You’ll Never Forget Beyoncé | Essence

On Beyoncé’s newest album, you can hear where the singer has been—and where her heart lies.

Family is the blood in the veins of Beyoncé’s music. Dangerously in Love closed with tender  thanks to her father, her then-manager, Matthew Knowles. B’Day and 4 spilled over with songs to her loverman. Beyoncé and Lemonade introduced her oldest child, a deluxe version of Self-Titled affirmed her mother. Renaissance was a hand to the heart for her Uncle Johnny. On Cowboy Carter, we get to hear little Rumi on “Protector,” Beyoncé’s sunny vow to watch out for her children; with a flag spear, if need be. “Bodyguard” is a groove made for her guy (and our respective boo-thangs, too.) “Daughter” and the slow-ashing, must-listen, “Jolene,” are more of the same—hearty, spiced meals for her people, and the people, to sop up. 

“I treasure every irreplaceable memory.”

Beyoncé, “Daddy,” 2003.

While the Black past (library books, edifices, films, and factually accurate teachings) is challenged by local governments and white exclusionists, and as the costs of rent and home buying reach impossible heights, excavation, even if familial, has become arduous. Concerning ourselves with oral storytelling may be the first step to discovering untold origins. I could learn the stories of my great grandfather’s invisible scars. Or I may finally find out why I only met a certain great aunt once. Smartphones assist us with the task, but only when we pose the right questions and give space for the answers. Black history is not restricted to education on the faces we know well; it is also the more personal characters who make our lives possible.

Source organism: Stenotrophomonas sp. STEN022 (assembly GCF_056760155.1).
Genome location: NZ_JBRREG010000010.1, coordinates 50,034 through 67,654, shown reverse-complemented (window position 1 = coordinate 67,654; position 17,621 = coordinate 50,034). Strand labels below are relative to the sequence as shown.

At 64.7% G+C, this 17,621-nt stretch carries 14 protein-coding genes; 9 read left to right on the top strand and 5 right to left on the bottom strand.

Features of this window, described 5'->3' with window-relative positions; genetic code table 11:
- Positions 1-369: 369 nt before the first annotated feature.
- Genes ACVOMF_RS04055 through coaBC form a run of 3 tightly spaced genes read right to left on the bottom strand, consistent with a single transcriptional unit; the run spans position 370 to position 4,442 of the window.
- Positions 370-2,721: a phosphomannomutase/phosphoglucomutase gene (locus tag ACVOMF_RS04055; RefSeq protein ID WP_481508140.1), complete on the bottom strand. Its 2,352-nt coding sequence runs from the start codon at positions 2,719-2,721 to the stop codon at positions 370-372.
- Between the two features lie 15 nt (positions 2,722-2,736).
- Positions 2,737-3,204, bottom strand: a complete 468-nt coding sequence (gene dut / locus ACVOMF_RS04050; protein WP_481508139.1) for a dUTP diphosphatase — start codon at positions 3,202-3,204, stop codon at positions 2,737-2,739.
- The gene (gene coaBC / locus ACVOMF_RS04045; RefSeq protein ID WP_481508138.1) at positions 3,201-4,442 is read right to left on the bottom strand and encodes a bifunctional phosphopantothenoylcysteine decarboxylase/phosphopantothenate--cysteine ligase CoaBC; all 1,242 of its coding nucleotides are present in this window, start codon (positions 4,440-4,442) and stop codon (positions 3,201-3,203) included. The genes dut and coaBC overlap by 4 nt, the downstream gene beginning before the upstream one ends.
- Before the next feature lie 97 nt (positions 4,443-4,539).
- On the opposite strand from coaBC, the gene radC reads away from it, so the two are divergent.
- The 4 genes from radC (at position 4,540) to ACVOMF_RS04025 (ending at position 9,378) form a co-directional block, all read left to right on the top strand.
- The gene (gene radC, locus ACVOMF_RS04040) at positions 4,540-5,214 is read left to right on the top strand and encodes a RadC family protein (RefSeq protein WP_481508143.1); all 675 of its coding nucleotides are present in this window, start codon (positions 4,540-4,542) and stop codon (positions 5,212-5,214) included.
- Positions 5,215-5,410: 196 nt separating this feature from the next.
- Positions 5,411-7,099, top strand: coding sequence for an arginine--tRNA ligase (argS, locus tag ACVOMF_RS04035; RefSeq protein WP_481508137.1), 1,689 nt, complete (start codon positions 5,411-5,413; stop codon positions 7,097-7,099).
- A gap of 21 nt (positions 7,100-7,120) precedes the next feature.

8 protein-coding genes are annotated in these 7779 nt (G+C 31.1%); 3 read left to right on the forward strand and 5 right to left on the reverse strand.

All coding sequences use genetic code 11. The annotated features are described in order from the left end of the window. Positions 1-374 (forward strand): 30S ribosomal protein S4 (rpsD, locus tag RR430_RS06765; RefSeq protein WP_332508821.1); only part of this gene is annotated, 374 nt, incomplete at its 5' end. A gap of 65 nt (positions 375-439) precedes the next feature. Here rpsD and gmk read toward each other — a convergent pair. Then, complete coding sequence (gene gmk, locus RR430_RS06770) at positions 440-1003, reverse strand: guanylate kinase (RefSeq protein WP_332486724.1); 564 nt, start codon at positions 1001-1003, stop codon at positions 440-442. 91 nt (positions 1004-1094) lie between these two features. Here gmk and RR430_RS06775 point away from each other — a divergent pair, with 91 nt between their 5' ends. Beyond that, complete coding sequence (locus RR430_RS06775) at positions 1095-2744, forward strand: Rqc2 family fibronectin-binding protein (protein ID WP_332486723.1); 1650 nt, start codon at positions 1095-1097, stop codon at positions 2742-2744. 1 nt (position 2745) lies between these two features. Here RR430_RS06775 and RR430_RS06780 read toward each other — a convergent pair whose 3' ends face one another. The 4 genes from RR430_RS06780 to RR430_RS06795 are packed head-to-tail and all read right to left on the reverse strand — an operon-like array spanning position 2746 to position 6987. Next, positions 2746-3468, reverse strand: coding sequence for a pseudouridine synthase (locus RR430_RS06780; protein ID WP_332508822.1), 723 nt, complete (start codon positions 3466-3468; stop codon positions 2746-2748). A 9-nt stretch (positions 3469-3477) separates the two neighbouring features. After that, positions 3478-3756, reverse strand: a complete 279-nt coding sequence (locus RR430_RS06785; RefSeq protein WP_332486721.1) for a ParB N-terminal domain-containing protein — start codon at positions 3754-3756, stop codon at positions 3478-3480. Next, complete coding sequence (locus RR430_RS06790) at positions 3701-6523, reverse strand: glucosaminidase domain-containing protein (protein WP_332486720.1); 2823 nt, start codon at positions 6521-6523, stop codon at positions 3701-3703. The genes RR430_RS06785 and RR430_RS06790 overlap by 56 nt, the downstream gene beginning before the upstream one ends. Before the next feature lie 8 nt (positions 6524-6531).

Beyoncé’s mother, Ms. Celestine “Tina” Knowles, is a Texas miss. From Galveston, to be precise. Her mother and father were from Louisiana. Creole folk with French names—Derouen, Boyancé or Buyincé, depending on the generation. When Celestine was born, a cavalier nurse spelled her last name incorrectly on her birth certificate. “B-e-y-i-n-c-é, ya!,” (as yelped by Cowboy Carter’s yarn-spinner) became “Beyoncé.” To African-Americans, a previously enslaved, still oppressed group who’ve had their identities and liberties stripped, a last name is the mother of dignity. A name is a footprint in hot Louisiana clay saying that I was here and so were the folks I love. When Tina’s mother advocated for the document to be corrected, she was shut down. When Tina gave birth to her first child in 1982, she gave the baby girl the name she was given. That first-born daughter is taking it back.

You’ll Never Forget Beyoncé
LOS ANGELES, CA – FEBRUARY 10: Singer Beyonce and Singer Tina Turner on stage at the 50th Annual GRAMMY Awards at the Staples Center on February 10, 2008 in Los Angeles, California. (Photo by Kevin Mazur/WireImage)